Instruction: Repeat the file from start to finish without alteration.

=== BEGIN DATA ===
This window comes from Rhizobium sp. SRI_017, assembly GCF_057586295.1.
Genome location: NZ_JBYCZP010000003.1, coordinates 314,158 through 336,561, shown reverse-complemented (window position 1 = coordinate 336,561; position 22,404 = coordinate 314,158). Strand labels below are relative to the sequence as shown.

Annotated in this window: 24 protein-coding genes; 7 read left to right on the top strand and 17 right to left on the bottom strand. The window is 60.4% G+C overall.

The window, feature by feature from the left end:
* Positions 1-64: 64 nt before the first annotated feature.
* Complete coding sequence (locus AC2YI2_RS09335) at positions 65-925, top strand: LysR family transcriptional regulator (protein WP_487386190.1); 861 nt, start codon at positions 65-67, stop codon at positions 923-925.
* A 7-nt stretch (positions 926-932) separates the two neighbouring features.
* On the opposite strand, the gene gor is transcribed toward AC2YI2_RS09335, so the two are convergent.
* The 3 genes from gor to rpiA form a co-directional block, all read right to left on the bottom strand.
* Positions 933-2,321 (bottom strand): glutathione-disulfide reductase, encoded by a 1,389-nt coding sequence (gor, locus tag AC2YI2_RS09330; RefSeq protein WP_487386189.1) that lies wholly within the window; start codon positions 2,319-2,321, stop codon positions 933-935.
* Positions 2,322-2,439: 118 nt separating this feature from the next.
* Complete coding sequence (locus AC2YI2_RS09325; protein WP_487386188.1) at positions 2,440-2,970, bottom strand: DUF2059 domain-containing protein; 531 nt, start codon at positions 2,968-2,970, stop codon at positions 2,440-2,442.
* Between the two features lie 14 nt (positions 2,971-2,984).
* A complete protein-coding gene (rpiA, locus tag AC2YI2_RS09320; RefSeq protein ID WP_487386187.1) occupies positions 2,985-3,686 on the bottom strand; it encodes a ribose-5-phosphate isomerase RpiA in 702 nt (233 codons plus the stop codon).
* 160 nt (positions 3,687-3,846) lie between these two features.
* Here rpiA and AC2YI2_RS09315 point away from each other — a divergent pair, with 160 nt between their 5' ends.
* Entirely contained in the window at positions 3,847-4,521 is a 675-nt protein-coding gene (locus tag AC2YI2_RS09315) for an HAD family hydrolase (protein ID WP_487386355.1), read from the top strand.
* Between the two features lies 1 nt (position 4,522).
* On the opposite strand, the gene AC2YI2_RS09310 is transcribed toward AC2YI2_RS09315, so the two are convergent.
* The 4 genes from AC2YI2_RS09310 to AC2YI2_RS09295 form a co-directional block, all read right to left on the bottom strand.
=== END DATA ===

This window comes from Rhizobium sp. SRI_017, assembly GCF_057586295.1.
Genome location: NZ_JBYCZP010000003.1, coordinates 314,158 through 336,561, shown reverse-complemented (window position 1 = coordinate 336,561; position 22,404 = coordinate 314,158). Strand labels below are relative to the sequence as shown.

Annotated in this window: 24 protein-coding genes; 7 read left to right on the top strand and 17 right to left on the bottom strand. The window is 60.4% G+C overall.

The window, feature by feature from the left end:
* Positions 1-64: 64 nt before the first annotated feature.
* Complete coding sequence (locus AC2YI2_RS09335) at positions 65-925, top strand: LysR family transcriptional regulator (protein WP_487386190.1); 861 nt, start codon at positions 65-67, stop codon at positions 923-925.
* A 7-nt stretch (positions 926-932) separates the two neighbouring features.
* On the opposite strand, the gene gor is transcribed toward AC2YI2_RS09335, so the two are convergent.
* The 3 genes from gor to rpiA form a co-directional block, all read right to left on the bottom strand.
* Positions 933-2,321 (bottom strand): glutathione-disulfide reductase, encoded by a 1,389-nt coding sequence (gor, locus tag AC2YI2_RS09330; RefSeq protein WP_487386189.1) that lies wholly within the window; start codon positions 2,319-2,321, stop codon positions 933-935.
* Positions 2,322-2,439: 118 nt separating this feature from the next.
* Complete coding sequence (locus AC2YI2_RS09325; protein WP_487386188.1) at positions 2,440-2,970, bottom strand: DUF2059 domain-containing protein; 531 nt, start codon at positions 2,968-2,970, stop codon at positions 2,440-2,442.
* Between the two features lie 14 nt (positions 2,971-2,984).
* A complete protein-coding gene (rpiA, locus tag AC2YI2_RS09320; RefSeq protein ID WP_487386187.1) occupies positions 2,985-3,686 on the bottom strand; it encodes a ribose-5-phosphate isomerase RpiA in 702 nt (233 codons plus the stop codon).
* 160 nt (positions 3,687-3,846) lie between these two features.
* Here rpiA and AC2YI2_RS09315 point away from each other — a divergent pair, with 160 nt between their 5' ends.
* Entirely contained in the window at positions 3,847-4,521 is a 675-nt protein-coding gene (locus tag AC2YI2_RS09315) for an HAD family hydrolase (protein ID WP_487386355.1), read from the top strand.
* Between the two features lies 1 nt (position 4,522).
* On the opposite strand, the gene AC2YI2_RS09310 is transcribed toward AC2YI2_RS09315, so the two are convergent.
* The 4 genes from AC2YI2_RS09310 to AC2YI2_RS09295 form a co-directional block, all read right to left on the bottom strand.